Guess That Pastry 09 — #2


Post by WildSnow.com blogger | January 9, 2009      
Backcountry Skiing

Christmas tree or fire hazard, or both?

Combine fire with deep frying, and you get exciting cuisine. But you hope not too exciting. Like a few days ago when Fritz had me over to his place to celebrate “Three Kings Day” and the decommissioning of his Christmas tree and making Tyrolean “doughnuts.”

I got there and found a tree decorated with live candles. For the second time this week I was asking where the fire extinguisher was stored. The tree looked pretty good though, perhaps something to do back home next season? Trick was that the candles he’d set up were short burners, so at the end of the evening everyone picked one and if yours was the last to go out you won.

At any rate, the “pastry” if you want to call it that was a deep fried concoction. Fritz had whipped up a bowl of yeast dough batter, and each guest molded their own ball of dough, browned it to perfection in a pan of hot oil, garnished with raspberry jelly, and enjoyed.

Reminded me of funnel cake or something. According to Fritz it’s sort of an “unrefined Tyrolean doughnut, because the hole never gets removed.” Check out the photos, and anyone got the name for these?

Backcountry Skiing

Fritz whipping the batter.

Backcountry Skiing

Everyone took turns making their own version for the fryer.

Backcountry Skiing

Tyrolean funnel cake doughnuts? Anyone get what these are called here in Austria?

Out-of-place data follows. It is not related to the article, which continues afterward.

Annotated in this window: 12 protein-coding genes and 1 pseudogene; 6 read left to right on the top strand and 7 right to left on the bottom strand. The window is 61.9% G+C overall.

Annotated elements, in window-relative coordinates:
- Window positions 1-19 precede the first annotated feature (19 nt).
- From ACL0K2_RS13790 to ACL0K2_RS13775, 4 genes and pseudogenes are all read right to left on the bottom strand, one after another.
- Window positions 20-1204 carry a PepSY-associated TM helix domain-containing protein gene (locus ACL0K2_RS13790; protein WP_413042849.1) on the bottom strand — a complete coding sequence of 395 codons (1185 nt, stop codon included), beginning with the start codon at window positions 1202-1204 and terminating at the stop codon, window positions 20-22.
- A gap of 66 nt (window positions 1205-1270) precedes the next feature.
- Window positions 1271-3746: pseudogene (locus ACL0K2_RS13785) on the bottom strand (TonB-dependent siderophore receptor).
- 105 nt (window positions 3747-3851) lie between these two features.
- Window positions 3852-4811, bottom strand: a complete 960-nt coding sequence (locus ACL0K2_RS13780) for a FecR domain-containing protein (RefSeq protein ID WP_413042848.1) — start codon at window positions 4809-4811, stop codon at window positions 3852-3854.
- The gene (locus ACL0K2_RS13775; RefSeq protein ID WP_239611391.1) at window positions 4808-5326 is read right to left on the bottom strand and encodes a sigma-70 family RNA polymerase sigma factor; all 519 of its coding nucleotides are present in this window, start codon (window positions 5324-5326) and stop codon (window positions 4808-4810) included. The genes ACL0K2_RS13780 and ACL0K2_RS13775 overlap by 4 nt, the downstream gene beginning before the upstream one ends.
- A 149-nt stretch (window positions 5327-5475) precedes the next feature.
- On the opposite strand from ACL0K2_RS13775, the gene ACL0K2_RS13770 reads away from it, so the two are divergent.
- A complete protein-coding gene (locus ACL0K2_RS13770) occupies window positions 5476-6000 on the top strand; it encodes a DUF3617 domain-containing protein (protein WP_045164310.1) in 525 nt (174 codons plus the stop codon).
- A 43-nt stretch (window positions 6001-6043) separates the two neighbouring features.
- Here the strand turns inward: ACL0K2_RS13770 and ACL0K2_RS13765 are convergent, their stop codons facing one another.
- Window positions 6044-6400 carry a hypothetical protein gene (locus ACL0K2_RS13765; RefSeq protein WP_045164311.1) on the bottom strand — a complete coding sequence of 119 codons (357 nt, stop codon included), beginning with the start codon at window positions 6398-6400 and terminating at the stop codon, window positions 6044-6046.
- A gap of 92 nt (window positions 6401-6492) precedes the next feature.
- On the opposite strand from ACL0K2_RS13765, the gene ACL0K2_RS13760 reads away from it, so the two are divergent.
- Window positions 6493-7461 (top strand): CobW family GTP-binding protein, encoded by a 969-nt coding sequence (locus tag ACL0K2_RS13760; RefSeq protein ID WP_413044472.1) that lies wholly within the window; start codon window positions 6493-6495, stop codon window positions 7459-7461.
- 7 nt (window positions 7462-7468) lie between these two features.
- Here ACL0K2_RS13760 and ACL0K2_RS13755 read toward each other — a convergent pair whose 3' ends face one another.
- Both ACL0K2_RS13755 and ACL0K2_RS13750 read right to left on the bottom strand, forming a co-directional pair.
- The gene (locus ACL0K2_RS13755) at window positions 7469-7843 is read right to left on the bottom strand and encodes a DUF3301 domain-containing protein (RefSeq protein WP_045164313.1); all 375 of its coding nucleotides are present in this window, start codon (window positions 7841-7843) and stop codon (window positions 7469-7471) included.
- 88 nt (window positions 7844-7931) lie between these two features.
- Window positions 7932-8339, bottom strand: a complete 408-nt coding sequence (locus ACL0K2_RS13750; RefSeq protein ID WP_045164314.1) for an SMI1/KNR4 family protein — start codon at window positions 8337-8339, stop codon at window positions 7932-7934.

IF YOU'RE HAVING TROUBLE VIEWING SITE, TRY WHITELISTING IN YOUR ADBLOCKER, OTHERWISE PLEASE CONTACT US USING MENU ABOVE, OR FACEBOOK.

Please Enjoy A Few Suggested WildSnow Posts


Comments

6 Responses to “Guess That Pastry 09 — #2”

  1. Mark January 9th, 2009 7:46 am

    Well, I don’t know the pastry, but the pan it was fried in looks like a nice Le Creuset.

  2. Rob Staudinger January 9th, 2009 7:54 am

    Here in Upper Austria we’re calling them “Bauernkrapfen” which means something like “farmer’s doughnut”

    http://en.wikipedia.org/wiki/List_of_doughnut_varieties

    Great to see you’re having a good time over here!

  3. FrameNZ January 9th, 2009 9:11 am

    I was eating Krapfen there recently, but it didn’t have a hole, more of a round ball.

  4. ScottN January 9th, 2009 9:46 am

    Hauberlinge. I’m just guessing…..

  5. Randonnee January 9th, 2009 7:50 pm

    “Three Kings Day” is not a tradition that I have been aware of in the US Protestant Churches that I have attended. Sounds fun, I mentioned it to my daughter and perhaps we will adopt it! Interesting write up here-
    http://en.wikipedia.org/wiki/Three_Kings_Day#Western_Christian_Churches

    Thanks for sharing that.

    We were delivered form the deluge here in the north central Cascades after 13+ inches of rain at Stevens Pass in a few days. It refroze, the rain turned to snow gradually with light wind and set up stable deep snow that we skied today in the backcountry! Sweet ski touring, finally!

  6. Lou January 10th, 2009 4:55 am